THE WHITE HOUSE
Office of the Press Secretary
PRESIDENT CLINTON AND VICE PRESIDENT GORE: FROM AN ERA OF DEFICITS TO AN ERA OF SURPLUSES -- AN ESTIMATED BUDGET SURPLUS OF $39 BILLION IN 1998 May 26, 1998
Today, President Clinton and Vice President Gore Announce An Historic Achievement: After Years of Escalating Deficits, The Office of Management and Budget (OMB) Now Projects The Budget Surplus Will Reach $39 Billion This Year. The key findings of the OMB's Mid-Session Review of the 1999 budget are:
Instead of $357 Billion Deficit, $39 Billion Budget Surplus This Year. When President Clinton and Vice President Gore took office, the Congressional Budget Office (CBO) projected the deficit to be $357 billion this year and heading higher; now, the Administration projects the surplus to be $39 billion this year and growing bigger.
$39 Billion Surplus -- The First in A Generation. In 1992, the deficit was $290 billion -- the biggest dollar deficit in American history. This year, OMB now projects the surplus to be $39 billion -- the first in a generation (1969) and the biggest dollar surplus in American history. As a share of GDP, the budget surplus would be 0.5 percent this year -- the largest since 1957.
Six Years in A Row of Fiscal Improvement -- The First Time in U.S. History. Reaching a surplus in 1998 marks the sixth consecutive year of improved fiscal balance -- the longest period in American history.
Surplus Estimated To Reach Nearly $150 Billion By 2002. President Clinton promised to balance the budget by 2002. The budget will be balanced this year -- four years ahead of schedule -- and the surplus is expected to hit $148 billion in 2002 -- part of what would be the longest and largest sustained debt reduction in our history. And, instead of the $579 billion deficit projected by CBO for 2002, we now project a surplus of $148 billion -- a $727 billion swing.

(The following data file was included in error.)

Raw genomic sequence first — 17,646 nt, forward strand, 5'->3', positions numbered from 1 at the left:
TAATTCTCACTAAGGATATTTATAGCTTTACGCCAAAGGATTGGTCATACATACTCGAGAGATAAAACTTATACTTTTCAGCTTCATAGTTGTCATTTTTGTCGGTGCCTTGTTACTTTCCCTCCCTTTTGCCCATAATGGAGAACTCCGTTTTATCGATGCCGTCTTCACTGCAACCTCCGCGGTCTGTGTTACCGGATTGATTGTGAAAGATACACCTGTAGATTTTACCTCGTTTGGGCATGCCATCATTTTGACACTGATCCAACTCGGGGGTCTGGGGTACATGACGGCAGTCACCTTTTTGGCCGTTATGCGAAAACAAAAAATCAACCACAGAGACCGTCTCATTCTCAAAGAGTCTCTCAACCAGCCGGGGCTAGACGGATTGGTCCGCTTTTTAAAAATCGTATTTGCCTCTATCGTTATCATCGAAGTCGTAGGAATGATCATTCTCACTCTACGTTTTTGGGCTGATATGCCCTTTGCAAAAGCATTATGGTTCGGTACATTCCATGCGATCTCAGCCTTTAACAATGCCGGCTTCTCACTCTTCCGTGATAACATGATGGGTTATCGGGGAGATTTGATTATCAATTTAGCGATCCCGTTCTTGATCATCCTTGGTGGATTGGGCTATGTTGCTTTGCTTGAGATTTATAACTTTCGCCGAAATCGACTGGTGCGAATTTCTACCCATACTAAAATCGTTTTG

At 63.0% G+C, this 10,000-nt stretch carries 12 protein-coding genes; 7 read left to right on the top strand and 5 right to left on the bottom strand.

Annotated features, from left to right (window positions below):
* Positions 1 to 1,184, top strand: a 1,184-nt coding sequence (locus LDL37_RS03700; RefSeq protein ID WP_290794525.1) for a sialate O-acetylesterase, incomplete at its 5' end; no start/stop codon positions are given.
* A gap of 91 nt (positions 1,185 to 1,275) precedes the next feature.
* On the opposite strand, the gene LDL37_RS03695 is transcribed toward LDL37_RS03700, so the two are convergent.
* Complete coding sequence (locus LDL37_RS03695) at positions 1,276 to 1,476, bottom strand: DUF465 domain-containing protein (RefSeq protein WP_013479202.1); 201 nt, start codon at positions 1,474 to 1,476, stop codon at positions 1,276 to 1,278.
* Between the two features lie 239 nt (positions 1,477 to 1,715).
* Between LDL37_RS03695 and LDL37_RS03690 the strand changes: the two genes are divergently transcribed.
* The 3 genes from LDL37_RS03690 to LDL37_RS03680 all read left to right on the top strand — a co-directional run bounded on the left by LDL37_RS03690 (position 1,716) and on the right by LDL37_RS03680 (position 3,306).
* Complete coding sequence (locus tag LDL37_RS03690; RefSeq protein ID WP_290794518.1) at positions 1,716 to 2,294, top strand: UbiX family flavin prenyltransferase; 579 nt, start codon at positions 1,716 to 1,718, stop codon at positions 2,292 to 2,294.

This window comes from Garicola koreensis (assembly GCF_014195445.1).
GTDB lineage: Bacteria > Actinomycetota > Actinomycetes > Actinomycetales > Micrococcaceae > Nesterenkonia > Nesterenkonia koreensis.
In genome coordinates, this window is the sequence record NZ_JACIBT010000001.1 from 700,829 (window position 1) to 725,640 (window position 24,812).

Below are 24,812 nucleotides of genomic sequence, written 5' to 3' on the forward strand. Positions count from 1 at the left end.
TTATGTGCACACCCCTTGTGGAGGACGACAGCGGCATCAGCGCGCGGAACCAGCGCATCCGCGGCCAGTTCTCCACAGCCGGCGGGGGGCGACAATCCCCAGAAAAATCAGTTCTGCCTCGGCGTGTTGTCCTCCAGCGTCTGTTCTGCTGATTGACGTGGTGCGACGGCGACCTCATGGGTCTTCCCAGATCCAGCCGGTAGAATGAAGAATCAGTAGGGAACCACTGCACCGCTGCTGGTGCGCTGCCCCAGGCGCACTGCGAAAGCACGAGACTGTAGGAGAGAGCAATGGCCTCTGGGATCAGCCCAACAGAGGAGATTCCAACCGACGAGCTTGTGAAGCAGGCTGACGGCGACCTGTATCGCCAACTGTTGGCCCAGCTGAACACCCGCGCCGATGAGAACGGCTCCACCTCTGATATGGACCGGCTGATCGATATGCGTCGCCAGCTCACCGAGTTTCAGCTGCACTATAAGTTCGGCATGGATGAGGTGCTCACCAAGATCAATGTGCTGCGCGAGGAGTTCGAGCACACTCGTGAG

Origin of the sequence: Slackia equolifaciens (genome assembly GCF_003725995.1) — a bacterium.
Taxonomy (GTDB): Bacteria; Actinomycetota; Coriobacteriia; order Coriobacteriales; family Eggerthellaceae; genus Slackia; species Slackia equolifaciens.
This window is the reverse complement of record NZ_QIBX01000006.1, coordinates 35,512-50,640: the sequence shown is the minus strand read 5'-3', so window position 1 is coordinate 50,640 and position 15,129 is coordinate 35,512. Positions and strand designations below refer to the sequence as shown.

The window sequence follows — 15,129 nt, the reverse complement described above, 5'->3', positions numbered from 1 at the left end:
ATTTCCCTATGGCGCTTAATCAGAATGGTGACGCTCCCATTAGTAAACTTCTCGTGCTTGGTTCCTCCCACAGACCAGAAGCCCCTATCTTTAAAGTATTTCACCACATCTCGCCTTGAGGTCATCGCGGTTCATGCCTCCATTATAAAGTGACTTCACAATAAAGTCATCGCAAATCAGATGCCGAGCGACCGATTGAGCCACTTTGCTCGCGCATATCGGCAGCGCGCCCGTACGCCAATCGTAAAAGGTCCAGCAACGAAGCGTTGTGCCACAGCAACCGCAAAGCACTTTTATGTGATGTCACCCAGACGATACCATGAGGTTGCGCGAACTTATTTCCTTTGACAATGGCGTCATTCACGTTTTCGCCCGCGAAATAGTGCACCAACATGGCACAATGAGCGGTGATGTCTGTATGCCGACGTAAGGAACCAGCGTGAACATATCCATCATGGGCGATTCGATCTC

While Producing the Smallest Government in A Quarter Century, President Clinton Has Expanded Critical Investments in the Future. President Clinton's 1993 Economic Plan included $255 billion in spending cuts over five years -- more than half of the total deficit reduction package. As a result, federal spending as a share of the economy has declined for each of the past six years and is now the lowest in 24 years. However, as spending has been cut in lower priority areas, President Clinton has dramatically increased funding in critical areas, such as education and training, children, the environment, health care, and research and development.
While Eliminating The Budget Deficit, President Clinton Has Provided Tax Relief for Middle-Income Families. Because of the tax cuts for working families signed into law by the President in 1993 and 1997, the typical American family of four will face the lowest federal tax burden in more than two decades (1976). President Clinton proposes to build off this record to provide additional targeted tax relief for child care, education, and the environment.
We Can Not Turn Back: We Have Fixed The Fiscal Deficit, Now We Need To Fix The Generational Deficit. In the State of the Union, President Clinton said that any projected budget surpluses should be reserved until Social Security is reformed. Today's achievement of the first balanced budget in three decades makes President Clinton's call even more timely. President Clinton will oppose any budget that fails to set aside surpluses until we have strengthened Social Security for the 21st century.
For America's Working Families, The Improved Fiscal Situation Means Lower Mortgage Rates And A Brighter Economic Future. Here's what the improved fiscal situation means to typical families:
Lower Deficits Mean a Lower National Debt -- $25,000 Less Debt for a Family of Four. The national debt will be $1.7 trillion lower in fiscal year 1999 than projected in 1993 -- that's $25,000 less debt for each family of four in America.